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Media Literacy as Compared to Other Elements of the Information Literacy Model
Violeta Vidaček Haniš
Puni tekst: engleski, pdf (243 KB)
Vidaček Haniš, V., Kirinić, V., Pletenac, K. (2007). Media Literacy as Compared to Other Elements of the Information Literacy Model. Medijska istraživanja : znanstveno-stručni časopis za novinarstvo i medije, 13(1), 69-85. Preuzeto s https://hrcak.srce.hr/18045
The ever-increasing exposure of pre-school children to various media types needs to be matched by an appropriate level of media literacy development. Media literacy is a part of information literacy, whose other constituent parts are the basic, technology and library literacy.
In order to study the development of various elements within the information literacy model, as well as their interdependence, three surveys were designed intended for pre-school teachers, six-year old pre-school children in kindergartens and their parents. These three groups of respondents were selected so as to determine the correspondence and potential overlap between estimations obtained from those three groups.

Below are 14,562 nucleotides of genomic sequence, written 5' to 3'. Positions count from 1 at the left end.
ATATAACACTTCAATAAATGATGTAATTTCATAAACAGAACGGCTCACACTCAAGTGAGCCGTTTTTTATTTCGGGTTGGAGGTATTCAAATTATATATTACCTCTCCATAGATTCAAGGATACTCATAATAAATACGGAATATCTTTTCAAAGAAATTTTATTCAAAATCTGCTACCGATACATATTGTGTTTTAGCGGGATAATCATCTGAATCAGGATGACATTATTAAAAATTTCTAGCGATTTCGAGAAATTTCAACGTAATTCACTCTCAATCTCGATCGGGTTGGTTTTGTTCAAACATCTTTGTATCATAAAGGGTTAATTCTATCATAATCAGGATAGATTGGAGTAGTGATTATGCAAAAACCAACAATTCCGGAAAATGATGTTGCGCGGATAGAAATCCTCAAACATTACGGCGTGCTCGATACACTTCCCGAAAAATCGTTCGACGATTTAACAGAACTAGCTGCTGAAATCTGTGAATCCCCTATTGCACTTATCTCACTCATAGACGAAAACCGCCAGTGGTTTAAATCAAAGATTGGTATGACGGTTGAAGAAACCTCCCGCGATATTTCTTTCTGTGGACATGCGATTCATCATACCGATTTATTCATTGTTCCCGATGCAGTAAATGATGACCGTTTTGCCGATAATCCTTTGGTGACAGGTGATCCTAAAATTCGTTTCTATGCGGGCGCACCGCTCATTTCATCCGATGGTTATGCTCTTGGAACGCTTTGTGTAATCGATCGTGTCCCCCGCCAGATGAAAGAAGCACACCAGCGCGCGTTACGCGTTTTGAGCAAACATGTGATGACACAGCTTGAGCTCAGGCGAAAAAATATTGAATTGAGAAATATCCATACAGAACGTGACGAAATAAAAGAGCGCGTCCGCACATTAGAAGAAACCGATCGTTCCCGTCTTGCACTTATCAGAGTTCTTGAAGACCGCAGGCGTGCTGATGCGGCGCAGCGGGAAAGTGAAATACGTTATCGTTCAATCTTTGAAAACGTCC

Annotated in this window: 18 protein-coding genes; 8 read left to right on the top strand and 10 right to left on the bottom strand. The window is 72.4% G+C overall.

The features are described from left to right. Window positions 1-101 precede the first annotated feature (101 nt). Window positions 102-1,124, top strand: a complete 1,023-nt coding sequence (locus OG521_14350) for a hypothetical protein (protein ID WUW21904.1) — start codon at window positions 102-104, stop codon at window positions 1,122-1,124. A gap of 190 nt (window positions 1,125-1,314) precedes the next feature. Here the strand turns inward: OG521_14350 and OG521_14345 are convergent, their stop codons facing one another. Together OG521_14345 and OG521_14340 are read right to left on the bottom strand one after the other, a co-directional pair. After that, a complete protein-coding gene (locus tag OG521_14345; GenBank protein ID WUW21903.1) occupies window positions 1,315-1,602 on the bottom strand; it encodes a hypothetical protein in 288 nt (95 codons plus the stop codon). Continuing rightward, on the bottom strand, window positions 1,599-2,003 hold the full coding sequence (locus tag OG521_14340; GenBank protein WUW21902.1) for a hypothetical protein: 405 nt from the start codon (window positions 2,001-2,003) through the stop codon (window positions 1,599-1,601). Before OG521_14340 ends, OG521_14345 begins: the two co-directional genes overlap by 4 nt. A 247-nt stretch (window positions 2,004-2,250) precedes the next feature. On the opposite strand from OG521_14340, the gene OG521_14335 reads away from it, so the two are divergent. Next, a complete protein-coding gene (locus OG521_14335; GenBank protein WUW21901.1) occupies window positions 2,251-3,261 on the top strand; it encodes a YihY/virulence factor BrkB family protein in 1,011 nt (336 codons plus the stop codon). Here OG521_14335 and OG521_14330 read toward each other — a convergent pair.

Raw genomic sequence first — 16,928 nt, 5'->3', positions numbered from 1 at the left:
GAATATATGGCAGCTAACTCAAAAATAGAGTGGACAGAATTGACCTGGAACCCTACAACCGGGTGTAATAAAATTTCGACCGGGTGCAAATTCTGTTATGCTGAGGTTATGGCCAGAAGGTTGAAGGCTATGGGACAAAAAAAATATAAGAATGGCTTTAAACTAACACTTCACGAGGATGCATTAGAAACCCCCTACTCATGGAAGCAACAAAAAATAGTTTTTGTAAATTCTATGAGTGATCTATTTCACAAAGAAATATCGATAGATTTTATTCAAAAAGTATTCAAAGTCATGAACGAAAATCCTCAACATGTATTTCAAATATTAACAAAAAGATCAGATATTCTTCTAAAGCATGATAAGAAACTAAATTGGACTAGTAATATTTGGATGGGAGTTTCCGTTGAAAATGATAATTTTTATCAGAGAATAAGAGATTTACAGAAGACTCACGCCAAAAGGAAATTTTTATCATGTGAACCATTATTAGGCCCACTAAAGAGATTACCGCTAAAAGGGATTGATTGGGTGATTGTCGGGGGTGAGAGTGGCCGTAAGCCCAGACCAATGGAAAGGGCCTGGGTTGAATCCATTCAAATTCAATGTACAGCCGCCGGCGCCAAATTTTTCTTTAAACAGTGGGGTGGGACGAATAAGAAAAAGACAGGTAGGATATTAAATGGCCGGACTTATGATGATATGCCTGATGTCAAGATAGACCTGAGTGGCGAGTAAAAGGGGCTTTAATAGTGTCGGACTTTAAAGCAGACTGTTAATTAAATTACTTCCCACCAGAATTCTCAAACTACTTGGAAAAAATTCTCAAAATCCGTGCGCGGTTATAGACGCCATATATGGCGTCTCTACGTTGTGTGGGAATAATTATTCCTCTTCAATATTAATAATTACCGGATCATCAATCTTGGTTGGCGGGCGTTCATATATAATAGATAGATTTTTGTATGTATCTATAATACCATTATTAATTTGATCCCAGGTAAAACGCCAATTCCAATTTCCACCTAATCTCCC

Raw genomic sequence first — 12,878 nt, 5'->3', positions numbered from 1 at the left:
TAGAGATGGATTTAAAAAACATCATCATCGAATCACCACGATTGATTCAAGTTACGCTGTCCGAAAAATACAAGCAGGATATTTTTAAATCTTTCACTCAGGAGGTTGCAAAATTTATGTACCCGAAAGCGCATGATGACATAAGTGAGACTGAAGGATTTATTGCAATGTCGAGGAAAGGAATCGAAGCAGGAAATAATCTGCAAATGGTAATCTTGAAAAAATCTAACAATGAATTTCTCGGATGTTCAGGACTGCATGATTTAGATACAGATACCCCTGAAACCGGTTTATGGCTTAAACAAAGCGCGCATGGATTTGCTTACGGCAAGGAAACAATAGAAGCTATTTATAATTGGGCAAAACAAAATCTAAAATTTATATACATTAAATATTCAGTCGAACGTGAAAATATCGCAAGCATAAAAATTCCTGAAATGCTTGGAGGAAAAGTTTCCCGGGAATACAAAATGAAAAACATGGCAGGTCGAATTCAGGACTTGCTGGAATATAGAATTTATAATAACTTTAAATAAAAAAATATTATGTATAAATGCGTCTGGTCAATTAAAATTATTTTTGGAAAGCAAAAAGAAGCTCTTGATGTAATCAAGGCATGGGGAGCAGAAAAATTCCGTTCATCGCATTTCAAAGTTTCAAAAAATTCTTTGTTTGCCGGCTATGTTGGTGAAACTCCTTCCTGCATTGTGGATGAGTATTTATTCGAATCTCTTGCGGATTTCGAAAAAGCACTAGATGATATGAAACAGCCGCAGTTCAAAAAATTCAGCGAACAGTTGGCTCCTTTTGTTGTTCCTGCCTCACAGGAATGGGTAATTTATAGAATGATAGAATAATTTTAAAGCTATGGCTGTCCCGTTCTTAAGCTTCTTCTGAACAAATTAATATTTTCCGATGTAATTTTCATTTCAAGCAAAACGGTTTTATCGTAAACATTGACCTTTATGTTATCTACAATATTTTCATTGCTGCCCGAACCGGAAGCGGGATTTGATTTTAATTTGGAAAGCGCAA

The results revealed that six-year old children on average tend to be exposed to information via various media types, both at home and in kindergarten, for as much as 25 hours a week. The most frequently used source of information is television, followed by video, picture books, the computer and so on. A positive correlation between the level of media literacy and technology literacy devel development among pre-school children was also confirmed. Furthermore, in most pre-school children an initial stage of library literacy was revealed. The level of complexity of the investigation process as a constituent part of library literacy therefore depends on the availability of various media types (television, the computer etc.) and exposure to them. When the assessment of basic literacy development is concerned, our results indicate that letter recognition and the reading skill in six-year old children, being constituent parts of basic literacy, are not connected with the level of information literacy development at that particular age. Additionally, the results emphasize the significance of the social component, that is, the role played by adults reading stories and other texts to children.
To conclude, owing to children’s high exposure to various media both at home and in pre-school institutions, it is essential to make a systematic effort toward monitoring and improving the educational content in pre-school curricula. This calls for additional training of parents aimed at facilitating the selection of quality content. Another aspect of such training to be provided through expert advice should focus on limiting the media exposure time during which children acquire information and obtain information literacy at home.
media types; media literacy; information literacy
Hrčak ID: 18045
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